Aksel left me with an interesting comment:

Would be interesting to know more about the tasking for the different air forces. Given all the ordinance dropped by the Danish, one could get the impression that they are assigned fixed targets – fly in, bomb gps position, fly out. Of course, if something like the ammo dump reported in position 31º27’N 12º55’E is their target, they can be hitting it for days to damage all of it. Mass production…

Dealing with the Italians, the daily press release from the MoD provides nothing more than the count of the missions flown: 9 in the last 24 hrs (117 in total), 4x Typhoons, 3x Harriers and 2x Tornados. Noteworthy, the number of missions flown by the Tornado ECRs is dropping, probably as a consequence of lack of SAM and radar sites. For instance, perhaps for the same reason, the USN Growlers are flying some “single ship” sorties out of Aviano.

Operation Unified Protector (was Odyssey Dawn) explained (Day 20)

Previous debriefings:

Let do a quick recap of what happened on Apr. 7, Day 20 of the Odyssey Dawn then Unified Protector operation.
First of all the day began and ended with the news of two alleged friendly fire episodes. The first, was the one I already mentioned yesterday, about the RAF Tornados hitting an oilfield e Sarir oilfield in the Sirte basin, under rebel control, killing three guards. According to a media release by NATO, the accusation by Colonel Gaddafi that the alliance was responsible for fires in the Sarir Oil Fields is false and is a direct result of his attacks on his own people and infrastructure.

NATO has been monitoring this area since the beginning of the month. Attacks last week by pro-Gaddafi forces have resulted in a number of skirmishes with anti-Gaddafi forces and at least one fire at an oil facility in region of Sarir.

“We are aware that pro-Gaddafi forces have attacked this area in recent days, which resulted in at least one fire at an oil facility north of Sarir,” said Lieutenant General Charles Bouchard, Commander of NATO’s Operation UNIFIED PROTECTOR.

“To try and blame it on NATO is a clear demonstration how desperate this regime is. We have never conducted strike operations in this area because his forces were not threatening civilian population centers from there,” Bouchard said. “The only one responsible for this fire is the Gaddafi regime and we know he wants to disrupt oil getting to Tobruk.”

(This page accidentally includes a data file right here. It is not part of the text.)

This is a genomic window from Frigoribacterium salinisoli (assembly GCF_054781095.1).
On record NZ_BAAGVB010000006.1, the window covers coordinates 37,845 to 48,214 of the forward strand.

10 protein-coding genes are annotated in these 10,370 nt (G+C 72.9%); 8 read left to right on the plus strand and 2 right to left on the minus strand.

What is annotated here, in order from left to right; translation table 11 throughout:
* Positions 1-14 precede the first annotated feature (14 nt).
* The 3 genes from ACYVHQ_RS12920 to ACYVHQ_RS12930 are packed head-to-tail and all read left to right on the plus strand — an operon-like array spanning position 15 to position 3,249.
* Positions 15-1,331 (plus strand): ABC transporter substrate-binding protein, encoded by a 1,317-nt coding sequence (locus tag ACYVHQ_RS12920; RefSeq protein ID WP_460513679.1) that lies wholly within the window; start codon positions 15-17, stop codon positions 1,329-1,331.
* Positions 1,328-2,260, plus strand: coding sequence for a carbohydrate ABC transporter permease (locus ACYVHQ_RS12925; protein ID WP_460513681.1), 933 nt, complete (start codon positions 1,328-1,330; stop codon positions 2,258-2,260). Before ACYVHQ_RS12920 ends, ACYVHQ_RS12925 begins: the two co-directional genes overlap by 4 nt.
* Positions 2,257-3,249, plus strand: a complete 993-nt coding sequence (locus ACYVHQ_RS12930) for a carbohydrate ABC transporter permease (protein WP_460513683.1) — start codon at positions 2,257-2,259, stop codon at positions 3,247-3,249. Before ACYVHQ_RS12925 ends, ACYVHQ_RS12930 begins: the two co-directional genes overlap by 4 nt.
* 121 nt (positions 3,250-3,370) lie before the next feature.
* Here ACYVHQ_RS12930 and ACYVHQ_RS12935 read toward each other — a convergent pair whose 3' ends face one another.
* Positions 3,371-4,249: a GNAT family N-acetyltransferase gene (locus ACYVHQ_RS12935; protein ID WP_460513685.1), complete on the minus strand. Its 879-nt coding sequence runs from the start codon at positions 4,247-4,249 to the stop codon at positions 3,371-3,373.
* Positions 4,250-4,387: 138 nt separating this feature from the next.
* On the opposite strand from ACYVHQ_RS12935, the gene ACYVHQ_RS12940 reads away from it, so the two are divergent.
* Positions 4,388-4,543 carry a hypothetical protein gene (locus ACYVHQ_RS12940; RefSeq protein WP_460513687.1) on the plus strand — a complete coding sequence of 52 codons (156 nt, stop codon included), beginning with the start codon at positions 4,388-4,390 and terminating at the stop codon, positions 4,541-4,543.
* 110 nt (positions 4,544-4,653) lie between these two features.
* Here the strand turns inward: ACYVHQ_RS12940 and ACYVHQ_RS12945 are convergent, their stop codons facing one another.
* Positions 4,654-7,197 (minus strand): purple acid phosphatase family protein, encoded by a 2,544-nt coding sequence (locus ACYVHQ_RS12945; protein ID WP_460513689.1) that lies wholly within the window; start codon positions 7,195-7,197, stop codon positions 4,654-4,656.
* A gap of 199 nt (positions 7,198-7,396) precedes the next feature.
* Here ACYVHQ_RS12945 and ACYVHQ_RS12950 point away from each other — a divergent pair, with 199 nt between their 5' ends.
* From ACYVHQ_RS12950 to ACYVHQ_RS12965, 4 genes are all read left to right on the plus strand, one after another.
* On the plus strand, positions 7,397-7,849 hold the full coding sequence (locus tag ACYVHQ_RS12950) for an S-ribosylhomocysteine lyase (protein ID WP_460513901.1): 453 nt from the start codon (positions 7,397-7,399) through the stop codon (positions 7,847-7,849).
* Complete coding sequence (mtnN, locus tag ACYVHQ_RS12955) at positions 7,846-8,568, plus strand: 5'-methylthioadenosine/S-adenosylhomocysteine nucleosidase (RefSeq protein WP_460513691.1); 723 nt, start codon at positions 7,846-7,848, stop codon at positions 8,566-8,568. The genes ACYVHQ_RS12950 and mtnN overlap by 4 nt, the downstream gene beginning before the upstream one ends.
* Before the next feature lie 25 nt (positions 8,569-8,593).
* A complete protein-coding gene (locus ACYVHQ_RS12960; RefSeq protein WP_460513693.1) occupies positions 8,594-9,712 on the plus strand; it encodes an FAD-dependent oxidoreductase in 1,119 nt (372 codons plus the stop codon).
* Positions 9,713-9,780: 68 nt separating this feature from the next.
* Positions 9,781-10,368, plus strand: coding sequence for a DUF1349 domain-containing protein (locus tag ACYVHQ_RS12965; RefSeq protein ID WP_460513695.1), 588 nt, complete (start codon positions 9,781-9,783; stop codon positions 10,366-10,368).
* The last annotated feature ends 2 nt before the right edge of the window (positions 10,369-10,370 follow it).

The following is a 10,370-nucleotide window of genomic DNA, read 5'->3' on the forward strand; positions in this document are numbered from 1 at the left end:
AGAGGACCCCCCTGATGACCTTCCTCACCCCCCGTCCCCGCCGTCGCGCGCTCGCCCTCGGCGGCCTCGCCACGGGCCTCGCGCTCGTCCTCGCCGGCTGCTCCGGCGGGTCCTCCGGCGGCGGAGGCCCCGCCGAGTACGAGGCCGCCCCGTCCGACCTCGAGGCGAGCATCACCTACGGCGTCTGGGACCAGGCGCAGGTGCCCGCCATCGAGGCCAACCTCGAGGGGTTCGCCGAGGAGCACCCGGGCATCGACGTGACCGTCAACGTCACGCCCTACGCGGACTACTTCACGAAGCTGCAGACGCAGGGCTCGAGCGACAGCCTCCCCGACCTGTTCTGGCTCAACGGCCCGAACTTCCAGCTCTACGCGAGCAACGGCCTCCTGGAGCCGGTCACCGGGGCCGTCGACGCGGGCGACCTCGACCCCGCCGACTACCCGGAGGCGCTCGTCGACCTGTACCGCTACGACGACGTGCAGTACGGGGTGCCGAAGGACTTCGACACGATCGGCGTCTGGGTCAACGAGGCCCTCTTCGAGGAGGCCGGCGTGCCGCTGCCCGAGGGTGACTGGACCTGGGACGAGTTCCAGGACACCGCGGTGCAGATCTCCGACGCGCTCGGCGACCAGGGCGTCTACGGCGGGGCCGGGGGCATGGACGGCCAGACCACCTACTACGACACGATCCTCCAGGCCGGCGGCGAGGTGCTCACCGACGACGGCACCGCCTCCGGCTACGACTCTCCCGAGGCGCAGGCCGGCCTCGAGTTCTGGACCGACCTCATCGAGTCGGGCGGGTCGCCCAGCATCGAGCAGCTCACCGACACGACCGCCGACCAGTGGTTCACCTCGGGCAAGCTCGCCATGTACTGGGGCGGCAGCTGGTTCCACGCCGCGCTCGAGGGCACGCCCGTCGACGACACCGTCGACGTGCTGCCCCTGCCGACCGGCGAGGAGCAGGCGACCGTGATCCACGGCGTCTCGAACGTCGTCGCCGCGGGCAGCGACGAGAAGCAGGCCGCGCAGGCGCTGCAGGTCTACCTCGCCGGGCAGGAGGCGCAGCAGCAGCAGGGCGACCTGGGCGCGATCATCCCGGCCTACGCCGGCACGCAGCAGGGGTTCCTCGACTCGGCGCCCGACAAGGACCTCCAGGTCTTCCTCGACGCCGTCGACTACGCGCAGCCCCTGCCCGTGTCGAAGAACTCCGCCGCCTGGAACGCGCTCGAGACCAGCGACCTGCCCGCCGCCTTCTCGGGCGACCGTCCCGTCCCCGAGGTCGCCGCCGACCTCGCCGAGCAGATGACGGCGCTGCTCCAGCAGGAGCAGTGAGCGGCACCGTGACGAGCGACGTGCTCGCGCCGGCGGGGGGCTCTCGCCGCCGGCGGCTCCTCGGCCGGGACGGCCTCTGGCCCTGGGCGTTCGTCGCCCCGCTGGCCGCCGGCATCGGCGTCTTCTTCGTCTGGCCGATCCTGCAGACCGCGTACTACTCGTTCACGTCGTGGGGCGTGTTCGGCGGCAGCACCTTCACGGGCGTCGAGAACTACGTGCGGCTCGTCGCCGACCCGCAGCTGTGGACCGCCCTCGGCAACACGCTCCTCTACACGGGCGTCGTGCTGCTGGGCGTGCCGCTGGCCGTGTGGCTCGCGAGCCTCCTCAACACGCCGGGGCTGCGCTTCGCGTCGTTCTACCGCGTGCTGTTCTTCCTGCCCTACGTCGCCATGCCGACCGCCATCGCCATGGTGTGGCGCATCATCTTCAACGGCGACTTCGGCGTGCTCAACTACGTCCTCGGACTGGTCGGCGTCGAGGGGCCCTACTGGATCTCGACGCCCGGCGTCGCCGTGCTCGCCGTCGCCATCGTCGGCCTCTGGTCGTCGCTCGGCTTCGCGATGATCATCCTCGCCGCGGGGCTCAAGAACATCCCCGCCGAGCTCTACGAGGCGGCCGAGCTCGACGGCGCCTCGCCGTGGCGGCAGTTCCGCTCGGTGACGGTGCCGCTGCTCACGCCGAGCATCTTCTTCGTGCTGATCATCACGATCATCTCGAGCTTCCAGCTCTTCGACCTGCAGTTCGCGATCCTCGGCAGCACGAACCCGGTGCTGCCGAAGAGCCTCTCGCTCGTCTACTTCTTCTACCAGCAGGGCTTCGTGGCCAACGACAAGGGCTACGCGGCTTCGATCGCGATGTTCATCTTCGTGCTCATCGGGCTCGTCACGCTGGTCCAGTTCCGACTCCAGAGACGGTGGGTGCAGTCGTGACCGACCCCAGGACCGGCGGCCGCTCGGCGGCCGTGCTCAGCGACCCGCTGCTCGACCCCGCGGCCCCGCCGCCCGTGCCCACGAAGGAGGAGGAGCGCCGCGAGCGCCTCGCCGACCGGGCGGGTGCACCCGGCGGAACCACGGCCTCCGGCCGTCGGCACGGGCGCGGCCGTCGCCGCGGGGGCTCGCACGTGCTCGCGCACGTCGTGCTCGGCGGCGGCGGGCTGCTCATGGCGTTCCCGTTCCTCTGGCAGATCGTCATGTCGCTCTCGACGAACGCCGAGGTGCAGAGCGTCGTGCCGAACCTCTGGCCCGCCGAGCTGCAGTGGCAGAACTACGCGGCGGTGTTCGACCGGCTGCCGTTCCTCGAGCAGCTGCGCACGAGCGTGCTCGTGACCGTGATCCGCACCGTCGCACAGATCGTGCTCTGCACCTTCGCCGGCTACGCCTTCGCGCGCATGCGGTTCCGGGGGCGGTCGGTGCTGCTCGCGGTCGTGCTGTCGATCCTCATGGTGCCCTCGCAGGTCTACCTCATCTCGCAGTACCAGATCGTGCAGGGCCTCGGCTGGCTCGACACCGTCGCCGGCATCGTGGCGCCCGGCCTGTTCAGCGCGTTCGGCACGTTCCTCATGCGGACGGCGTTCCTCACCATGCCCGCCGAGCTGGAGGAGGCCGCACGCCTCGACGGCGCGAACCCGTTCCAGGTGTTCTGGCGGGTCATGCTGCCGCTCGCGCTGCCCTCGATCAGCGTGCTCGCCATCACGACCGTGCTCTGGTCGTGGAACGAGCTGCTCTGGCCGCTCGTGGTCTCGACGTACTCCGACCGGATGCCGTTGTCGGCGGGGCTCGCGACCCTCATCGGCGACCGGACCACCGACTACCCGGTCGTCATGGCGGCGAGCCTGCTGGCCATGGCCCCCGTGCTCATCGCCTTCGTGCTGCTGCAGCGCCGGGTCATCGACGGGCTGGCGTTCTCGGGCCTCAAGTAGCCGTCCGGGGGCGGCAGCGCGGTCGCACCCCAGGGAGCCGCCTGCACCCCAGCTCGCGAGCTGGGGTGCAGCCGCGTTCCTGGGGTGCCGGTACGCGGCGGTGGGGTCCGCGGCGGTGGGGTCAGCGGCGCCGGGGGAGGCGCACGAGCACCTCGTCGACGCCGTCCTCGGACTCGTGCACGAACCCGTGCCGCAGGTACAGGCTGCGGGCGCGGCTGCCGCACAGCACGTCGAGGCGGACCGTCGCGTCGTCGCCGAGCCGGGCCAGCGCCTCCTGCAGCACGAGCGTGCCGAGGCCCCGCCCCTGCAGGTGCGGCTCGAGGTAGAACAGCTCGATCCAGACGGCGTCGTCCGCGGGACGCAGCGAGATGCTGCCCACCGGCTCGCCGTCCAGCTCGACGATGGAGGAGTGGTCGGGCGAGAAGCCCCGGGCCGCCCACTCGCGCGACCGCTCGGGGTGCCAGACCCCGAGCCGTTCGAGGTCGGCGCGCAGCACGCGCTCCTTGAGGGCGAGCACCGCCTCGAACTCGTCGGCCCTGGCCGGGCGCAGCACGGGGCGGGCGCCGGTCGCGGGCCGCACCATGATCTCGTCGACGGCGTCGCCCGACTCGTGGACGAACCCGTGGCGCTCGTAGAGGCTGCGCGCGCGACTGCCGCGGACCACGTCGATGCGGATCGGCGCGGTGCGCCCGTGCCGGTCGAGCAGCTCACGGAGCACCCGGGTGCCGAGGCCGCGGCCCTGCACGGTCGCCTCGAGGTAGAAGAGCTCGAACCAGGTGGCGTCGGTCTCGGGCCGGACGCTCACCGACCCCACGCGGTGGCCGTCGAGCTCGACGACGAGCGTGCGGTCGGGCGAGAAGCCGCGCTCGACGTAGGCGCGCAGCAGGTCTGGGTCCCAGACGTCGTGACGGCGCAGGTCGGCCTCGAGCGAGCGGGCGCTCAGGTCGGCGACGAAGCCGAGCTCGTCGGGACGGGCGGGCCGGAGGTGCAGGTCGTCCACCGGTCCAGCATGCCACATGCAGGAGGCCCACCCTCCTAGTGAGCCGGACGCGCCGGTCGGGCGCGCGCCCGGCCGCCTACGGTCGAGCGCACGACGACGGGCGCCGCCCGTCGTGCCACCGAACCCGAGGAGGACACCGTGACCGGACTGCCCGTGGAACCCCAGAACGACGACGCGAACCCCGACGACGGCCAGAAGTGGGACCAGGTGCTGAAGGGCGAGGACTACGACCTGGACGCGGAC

Hence, since there was no NATO air strikes on ground targets in that area, neither the alliance nor the Royal Air Force can be blamed for the death of the three guards at the oil terminal. So the first one was not a blue-on-blue fire.

The second mishap happened on Day 20, near the eastern town of Brega where five people died and 14 were wounded in an air strike that bombed a rebel tank column near the contested port.

In this case there was no need to wait for the NATO to admit its fault since the amateur footage made available on the Internet immediately after the incident had occurred, clearly shows two Paveway bombs hitting a rebel tank. Even if the explaination that the rebel tanks were moving in different directions and were difficult to distinguish who was operating them, what’s really weird is that Rear Admiral Russell Harding, deputy commander of NATO’s ops in Libya (the same who’s now famous and blamed for “not apologising” for the airstrikes), affirmed that until yesterday, in spite of the pictures available on the internet, the alliance didn’t know that the rebels were operating tanks. According to the rebels, they are operating some 400 tanks and NATO was informed that they were moving T55 and T72 heavy tanks from Benghazi to Brega.

Source: Libya State via The Telegraph

In the aftermath of the incident, BBC had reported the words of a rebel spokesman who had said that the air strike on the tanks column was carried out by pro-government forces, using SIAI SF-260 planes rather than by Nato.

Other interesting things, information and thoughts:

1) Since the beginning of the NATO operation (31 March 2011, 08.00GMT) a total of 1170 sorties and 473
strike sorties have been conducted. On Apr. 6, 164 sorties (73 air strikes).

2) Sky News reported that the military intervention in Libya could lead Prime Minister David Cameron to rethink Britain’s defence budget recently cut with the famous SDSR. The report says that changes could include U-turns on plans to cut the Tornado GR4 fleet and to scrap surveillance planes. Noteworthy, both Sentinels and Nimrods, to be retired as a consequence of the SDSR, have been constantly flying vital ELINT missions out of Akrotiri.
Is the same rethink going to be prompted elsewhere?

3) The Swedish Air Force flew the first sortie in support of Unified Protector on Apr. 8. Two aircraft flew a brief 30 minute-long mission (it’s hard to believe they have been able to reach the Libyan airspace considering the distance from the NFZ). Dealing with the fuel problem, a visitor of this site wrote me that the problem was actually that the Swedish detachment had ordered the fuel for Sigonella, but the Italian logistics failed to deliver it when agreed. I’ve been asked to comment. I don’t know if this is true even if I can’t rule out the possibility that the shipment was not delivered on time because of an Italian fault but, as a general rule, a good Project Manager must be able to advance this type of “failures”, especially when the scheduled “work” (in this case the delivery of the fuel) is a requirement for having the aircraft ready for the mission.

Source: Swedish AF and NATO